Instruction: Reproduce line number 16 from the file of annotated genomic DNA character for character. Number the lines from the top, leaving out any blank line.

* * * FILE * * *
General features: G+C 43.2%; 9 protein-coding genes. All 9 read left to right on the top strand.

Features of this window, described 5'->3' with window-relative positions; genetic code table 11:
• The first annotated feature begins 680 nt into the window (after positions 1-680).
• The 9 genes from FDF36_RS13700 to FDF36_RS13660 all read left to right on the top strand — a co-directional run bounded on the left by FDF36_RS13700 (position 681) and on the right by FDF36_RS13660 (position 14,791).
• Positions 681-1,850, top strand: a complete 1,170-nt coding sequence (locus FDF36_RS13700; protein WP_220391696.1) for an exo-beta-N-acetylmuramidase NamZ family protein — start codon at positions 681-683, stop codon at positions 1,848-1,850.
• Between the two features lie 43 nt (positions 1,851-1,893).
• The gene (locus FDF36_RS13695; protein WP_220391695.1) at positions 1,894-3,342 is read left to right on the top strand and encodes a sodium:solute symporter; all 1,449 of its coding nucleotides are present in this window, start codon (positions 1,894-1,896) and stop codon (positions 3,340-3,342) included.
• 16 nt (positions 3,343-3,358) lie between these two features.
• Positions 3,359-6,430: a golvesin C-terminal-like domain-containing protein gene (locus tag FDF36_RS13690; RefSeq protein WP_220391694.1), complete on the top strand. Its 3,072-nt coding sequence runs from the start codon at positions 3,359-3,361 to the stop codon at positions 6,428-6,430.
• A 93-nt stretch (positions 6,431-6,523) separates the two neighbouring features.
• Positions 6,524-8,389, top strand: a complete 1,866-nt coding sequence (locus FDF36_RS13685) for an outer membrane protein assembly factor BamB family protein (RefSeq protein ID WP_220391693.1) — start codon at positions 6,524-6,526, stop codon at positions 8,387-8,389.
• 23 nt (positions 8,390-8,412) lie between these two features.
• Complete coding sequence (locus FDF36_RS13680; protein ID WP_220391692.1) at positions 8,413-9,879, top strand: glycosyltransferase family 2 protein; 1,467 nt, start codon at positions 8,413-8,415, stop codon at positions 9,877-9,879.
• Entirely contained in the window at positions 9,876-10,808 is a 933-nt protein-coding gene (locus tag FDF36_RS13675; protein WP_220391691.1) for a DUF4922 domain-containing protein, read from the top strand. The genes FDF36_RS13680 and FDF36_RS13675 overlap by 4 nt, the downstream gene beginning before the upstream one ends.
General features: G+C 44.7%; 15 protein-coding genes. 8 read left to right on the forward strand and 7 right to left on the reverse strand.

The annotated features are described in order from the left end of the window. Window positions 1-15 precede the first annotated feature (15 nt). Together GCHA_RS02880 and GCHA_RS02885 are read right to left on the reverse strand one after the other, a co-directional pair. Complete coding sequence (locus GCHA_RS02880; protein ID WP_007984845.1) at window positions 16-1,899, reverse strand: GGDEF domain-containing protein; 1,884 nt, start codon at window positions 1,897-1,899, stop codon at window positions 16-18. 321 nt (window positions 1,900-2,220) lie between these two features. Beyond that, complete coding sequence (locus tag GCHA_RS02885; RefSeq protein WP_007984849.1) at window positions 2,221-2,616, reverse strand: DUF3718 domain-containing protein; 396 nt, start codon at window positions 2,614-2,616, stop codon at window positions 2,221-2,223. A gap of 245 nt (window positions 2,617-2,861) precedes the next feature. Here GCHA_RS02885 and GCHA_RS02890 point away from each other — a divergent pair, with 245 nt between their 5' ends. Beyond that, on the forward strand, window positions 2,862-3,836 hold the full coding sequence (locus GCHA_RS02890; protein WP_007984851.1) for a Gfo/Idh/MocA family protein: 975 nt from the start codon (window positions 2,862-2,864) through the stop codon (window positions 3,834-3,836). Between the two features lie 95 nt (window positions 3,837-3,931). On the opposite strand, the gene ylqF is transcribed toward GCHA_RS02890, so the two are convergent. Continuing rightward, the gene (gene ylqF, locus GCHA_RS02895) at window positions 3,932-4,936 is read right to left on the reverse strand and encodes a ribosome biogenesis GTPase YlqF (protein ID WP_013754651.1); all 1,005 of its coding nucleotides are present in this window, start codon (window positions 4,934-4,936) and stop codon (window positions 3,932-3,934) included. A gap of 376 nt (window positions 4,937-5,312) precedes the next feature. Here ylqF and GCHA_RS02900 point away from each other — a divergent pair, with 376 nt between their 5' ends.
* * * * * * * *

The annotated features are described in order from the left end of the window. Window positions 1-15 precede the first annotated feature (15 nt). Together GCHA_RS02880 and GCHA_RS02885 are read right to left on the reverse strand one after the other, a co-directional pair. Complete coding sequence (locus GCHA_RS02880; protein ID WP_007984845.1) at window positions 16-1,899, reverse strand: GGDEF domain-containing protein; 1,884 nt, start codon at window positions 1,897-1,899, stop codon at window positions 16-18. 321 nt (window positions 1,900-2,220) lie between these two features. Beyond that, complete coding sequence (locus tag GCHA_RS02885; RefSeq protein WP_007984849.1) at window positions 2,221-2,616, reverse strand: DUF3718 domain-containing protein; 396 nt, start codon at window positions 2,614-2,616, stop codon at window positions 2,221-2,223. A gap of 245 nt (window positions 2,617-2,861) precedes the next feature. Here GCHA_RS02885 and GCHA_RS02890 point away from each other — a divergent pair, with 245 nt between their 5' ends. Beyond that, on the forward strand, window positions 2,862-3,836 hold the full coding sequence (locus GCHA_RS02890; protein WP_007984851.1) for a Gfo/Idh/MocA family protein: 975 nt from the start codon (window positions 2,862-2,864) through the stop codon (window positions 3,834-3,836). Between the two features lie 95 nt (window positions 3,837-3,931). On the opposite strand, the gene ylqF is transcribed toward GCHA_RS02890, so the two are convergent. Continuing rightward, the gene (gene ylqF, locus GCHA_RS02895) at window positions 3,932-4,936 is read right to left on the reverse strand and encodes a ribosome biogenesis GTPase YlqF (protein ID WP_013754651.1); all 1,005 of its coding nucleotides are present in this window, start codon (window positions 4,934-4,936) and stop codon (window positions 3,932-3,934) included. A gap of 376 nt (window positions 4,937-5,312) precedes the next feature. Here ylqF and GCHA_RS02900 point away from each other — a divergent pair, with 376 nt between their 5' ends.